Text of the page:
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Group At Work: Doobie Decibel System

by Dean Budnick on November 15, 2016
“Our story is really fundamental to Relix,” says Roger McNamee, reflecting on the formation of Doobie Decibel System. “Those of us who live in the Bay Area are blessed to have venues by Bob Weir and Phil Lesh. San Francisco hadn’t been interested in up-and-coming bands for a long time, but Sweetwater and Terrapin Crossroads completely changed that through ‘friends nights’—improvisational evenings featuring different people from the local scene.”

It was in this context that McNamee first met Jason Crosby (Assembly of Dust, Robert Randolph, God Street Wine, Lesh, Weir), who had recently relocated from the East Coast. McNamee invited Crosby to sit in with Moonalice at Sweetwater. This, in turn, led Crosby to McNamee’s house, where the pair shared a revelatory moment after they opened a book of Beatles sheet music and arbitrarily performed “Two of Us.”

“Now, keep in mind that my wife [Ann] has a Ph.D. in music theory—she’s a retired college professor,” McNamee explains. “We’re playing out on the porch, and she peeks her head out and says, ‘Is that you guys? More like that, please.’ So Jason flips the book randomly to ‘Dig a Pony,’ and she comes back five minutes later and tells us, ‘Guys, you need to record this. You need to hear what’s going on.’ What she had noticed was there was something about the pairing of my voice with Jason’s, where we create this harmonic resonance where your ear hears this third part. At this point, we were 20 minutes into never having played together as a duo before.”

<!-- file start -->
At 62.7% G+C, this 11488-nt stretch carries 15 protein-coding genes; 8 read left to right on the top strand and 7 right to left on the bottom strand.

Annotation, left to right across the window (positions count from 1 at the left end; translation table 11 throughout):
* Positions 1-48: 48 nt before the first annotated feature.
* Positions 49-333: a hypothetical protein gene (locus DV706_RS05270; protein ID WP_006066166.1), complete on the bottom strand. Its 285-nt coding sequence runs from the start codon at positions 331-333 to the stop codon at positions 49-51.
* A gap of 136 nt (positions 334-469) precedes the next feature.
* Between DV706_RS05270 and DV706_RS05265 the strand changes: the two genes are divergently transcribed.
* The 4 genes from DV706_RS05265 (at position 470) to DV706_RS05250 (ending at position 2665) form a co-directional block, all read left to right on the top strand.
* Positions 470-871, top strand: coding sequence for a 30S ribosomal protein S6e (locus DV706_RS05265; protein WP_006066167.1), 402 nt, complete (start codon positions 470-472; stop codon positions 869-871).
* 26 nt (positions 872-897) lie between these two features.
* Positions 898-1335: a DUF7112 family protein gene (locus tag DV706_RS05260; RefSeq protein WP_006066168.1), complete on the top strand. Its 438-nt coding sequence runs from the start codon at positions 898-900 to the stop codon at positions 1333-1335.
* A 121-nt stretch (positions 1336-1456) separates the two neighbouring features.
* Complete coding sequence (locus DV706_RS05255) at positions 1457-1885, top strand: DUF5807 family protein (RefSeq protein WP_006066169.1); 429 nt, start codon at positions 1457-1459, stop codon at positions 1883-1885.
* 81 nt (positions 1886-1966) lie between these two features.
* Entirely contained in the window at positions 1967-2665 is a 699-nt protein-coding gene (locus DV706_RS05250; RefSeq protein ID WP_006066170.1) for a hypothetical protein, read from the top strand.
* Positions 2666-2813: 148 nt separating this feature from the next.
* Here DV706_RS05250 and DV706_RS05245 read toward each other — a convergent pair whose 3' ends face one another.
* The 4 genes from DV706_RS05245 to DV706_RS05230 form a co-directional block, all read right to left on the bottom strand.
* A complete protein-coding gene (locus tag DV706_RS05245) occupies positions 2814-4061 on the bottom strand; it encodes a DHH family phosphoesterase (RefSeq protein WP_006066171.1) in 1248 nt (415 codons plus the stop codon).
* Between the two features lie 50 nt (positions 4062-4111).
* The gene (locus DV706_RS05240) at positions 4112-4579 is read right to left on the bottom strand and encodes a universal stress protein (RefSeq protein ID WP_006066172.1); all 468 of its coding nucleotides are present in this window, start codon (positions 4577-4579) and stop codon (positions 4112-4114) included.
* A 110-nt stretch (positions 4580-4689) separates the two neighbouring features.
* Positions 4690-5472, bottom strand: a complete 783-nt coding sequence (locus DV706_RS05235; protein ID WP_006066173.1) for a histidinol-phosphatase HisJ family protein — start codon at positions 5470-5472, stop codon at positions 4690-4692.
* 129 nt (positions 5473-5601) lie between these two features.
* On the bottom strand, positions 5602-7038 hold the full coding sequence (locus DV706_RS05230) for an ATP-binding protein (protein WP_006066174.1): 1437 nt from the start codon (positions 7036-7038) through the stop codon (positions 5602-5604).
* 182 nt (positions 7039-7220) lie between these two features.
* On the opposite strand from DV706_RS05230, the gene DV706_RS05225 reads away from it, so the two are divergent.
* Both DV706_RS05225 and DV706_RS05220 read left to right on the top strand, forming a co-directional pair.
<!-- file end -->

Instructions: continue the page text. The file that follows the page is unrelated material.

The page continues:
That casual porch session led to a new, more formal musical partnership. Their name, a riff on the library classification system, was Crosby’s own term for the method he employs to keep track of the songs he performs with so many different acts.

The pair hit an early snag after McNamee received an irate call from The Doobie Brothers manager, who claimed trademark infringement (a questionable assertion, as the legal standard is whether a competing name “causes confusion, deception or mistake”). However, the musicians reconciled at Lockn’ 2015 after Doobie Brothers cofounder Tom Johnston offered what McNamee characterizes as the “nicest apology I’ve ever received in my entire life.”

While Doobie Decibel System began as a two-piece, the group performed at this year’s Lockn’ as a quintet, with ALO guitarist Lebo, longtime Weir drummer Jay Lane and Bay Area mainstay and multi-instrumentalist Pete Sears. (DDS also gigs as a trio with Lebo.) The band’s shows are archived on its robust website and, as McNamee notes, in all three iterations, “tight harmony is an essential part of what we do. The fundamentally acoustic foundation of the music is quite distinct from Moonalice, which is pretty clearly a jamband. This is where I say I am not worthy with respect to my dear friends Phil Lesh and Bob Weir. The thing they have created has empowered a lot of musicians and created an audience who are open to this flow of music.”

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